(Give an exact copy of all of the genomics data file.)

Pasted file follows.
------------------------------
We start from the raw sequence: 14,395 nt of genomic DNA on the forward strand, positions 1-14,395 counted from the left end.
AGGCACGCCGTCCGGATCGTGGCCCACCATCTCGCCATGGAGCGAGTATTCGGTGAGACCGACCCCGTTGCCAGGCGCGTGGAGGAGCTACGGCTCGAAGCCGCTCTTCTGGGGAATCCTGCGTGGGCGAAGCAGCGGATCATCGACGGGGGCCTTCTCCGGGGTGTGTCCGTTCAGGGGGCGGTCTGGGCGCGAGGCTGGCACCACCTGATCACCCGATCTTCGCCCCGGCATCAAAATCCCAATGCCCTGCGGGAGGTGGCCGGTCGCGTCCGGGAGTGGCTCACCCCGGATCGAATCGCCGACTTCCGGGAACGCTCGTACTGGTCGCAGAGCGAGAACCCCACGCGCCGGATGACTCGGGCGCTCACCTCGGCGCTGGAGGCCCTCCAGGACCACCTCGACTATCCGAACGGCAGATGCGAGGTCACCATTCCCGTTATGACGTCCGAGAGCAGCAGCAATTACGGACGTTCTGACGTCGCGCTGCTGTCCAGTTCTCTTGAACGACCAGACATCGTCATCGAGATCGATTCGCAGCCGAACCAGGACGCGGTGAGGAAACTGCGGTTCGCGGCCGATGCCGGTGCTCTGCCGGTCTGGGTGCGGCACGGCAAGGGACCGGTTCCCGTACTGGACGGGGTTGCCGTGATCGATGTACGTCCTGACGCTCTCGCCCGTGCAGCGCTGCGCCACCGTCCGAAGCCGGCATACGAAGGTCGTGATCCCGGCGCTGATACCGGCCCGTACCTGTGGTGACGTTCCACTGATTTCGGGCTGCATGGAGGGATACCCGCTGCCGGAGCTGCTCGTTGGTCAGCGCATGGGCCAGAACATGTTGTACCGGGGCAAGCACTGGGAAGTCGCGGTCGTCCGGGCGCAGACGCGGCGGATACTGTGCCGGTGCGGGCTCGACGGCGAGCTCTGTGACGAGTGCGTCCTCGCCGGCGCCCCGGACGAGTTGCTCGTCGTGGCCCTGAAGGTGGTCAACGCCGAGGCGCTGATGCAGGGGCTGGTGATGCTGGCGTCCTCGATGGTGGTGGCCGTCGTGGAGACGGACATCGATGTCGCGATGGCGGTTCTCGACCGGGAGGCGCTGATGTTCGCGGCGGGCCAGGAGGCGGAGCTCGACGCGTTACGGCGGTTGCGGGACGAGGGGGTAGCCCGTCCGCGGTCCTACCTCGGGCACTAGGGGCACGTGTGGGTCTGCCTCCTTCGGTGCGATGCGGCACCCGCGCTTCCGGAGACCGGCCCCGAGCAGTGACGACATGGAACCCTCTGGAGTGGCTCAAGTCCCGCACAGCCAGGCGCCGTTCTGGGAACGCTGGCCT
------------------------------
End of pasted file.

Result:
We start from the raw sequence: 14,395 nt of genomic DNA on the forward strand, positions 1-14,395 counted from the left end.
AGGCACGCCGTCCGGATCGTGGCCCACCATCTCGCCATGGAGCGAGTATTCGGTGAGACCGACCCCGTTGCCAGGCGCGTGGAGGAGCTACGGCTCGAAGCCGCTCTTCTGGGGAATCCTGCGTGGGCGAAGCAGCGGATCATCGACGGGGGCCTTCTCCGGGGTGTGTCCGTTCAGGGGGCGGTCTGGGCGCGAGGCTGGCACCACCTGATCACCCGATCTTCGCCCCGGCATCAAAATCCCAATGCCCTGCGGGAGGTGGCCGGTCGCGTCCGGGAGTGGCTCACCCCGGATCGAATCGCCGACTTCCGGGAACGCTCGTACTGGTCGCAGAGCGAGAACCCCACGCGCCGGATGACTCGGGCGCTCACCTCGGCGCTGGAGGCCCTCCAGGACCACCTCGACTATCCGAACGGCAGATGCGAGGTCACCATTCCCGTTATGACGTCCGAGAGCAGCAGCAATTACGGACGTTCTGACGTCGCGCTGCTGTCCAGTTCTCTTGAACGACCAGACATCGTCATCGAGATCGATTCGCAGCCGAACCAGGACGCGGTGAGGAAACTGCGGTTCGCGGCCGATGCCGGTGCTCTGCCGGTCTGGGTGCGGCACGGCAAGGGACCGGTTCCCGTACTGGACGGGGTTGCCGTGATCGATGTACGTCCTGACGCTCTCGCCCGTGCAGCGCTGCGCCACCGTCCGAAGCCGGCATACGAAGGTCGTGATCCCGGCGCTGATACCGGCCCGTACCTGTGGTGACGTTCCACTGATTTCGGGCTGCATGGAGGGATACCCGCTGCCGGAGCTGCTCGTTGGTCAGCGCATGGGCCAGAACATGTTGTACCGGGGCAAGCACTGGGAAGTCGCGGTCGTCCGGGCGCAGACGCGGCGGATACTGTGCCGGTGCGGGCTCGACGGCGAGCTCTGTGACGAGTGCGTCCTCGCCGGCGCCCCGGACGAGTTGCTCGTCGTGGCCCTGAAGGTGGTCAACGCCGAGGCGCTGATGCAGGGGCTGGTGATGCTGGCGTCCTCGATGGTGGTGGCCGTCGTGGAGACGGACATCGATGTCGCGATGGCGGTTCTCGACCGGGAGGCGCTGATGTTCGCGGCGGGCCAGGAGGCGGAGCTCGACGCGTTACGGCGGTTGCGGGACGAGGGGGTAGCCCGTCCGCGGTCCTACCTCGGGCACTAGGGGCACGTGTGGGTCTGCCTCCTTCGGTGCGATGCGGCACCCGCGCTTCCGGAGACCGGCCCCGAGCAGTGACGACATGGAACCCTCTGGAGTGGCTCAAGTCCCGCACAGCCAGGCGCCGTTCTGGGAACGCTGGCCT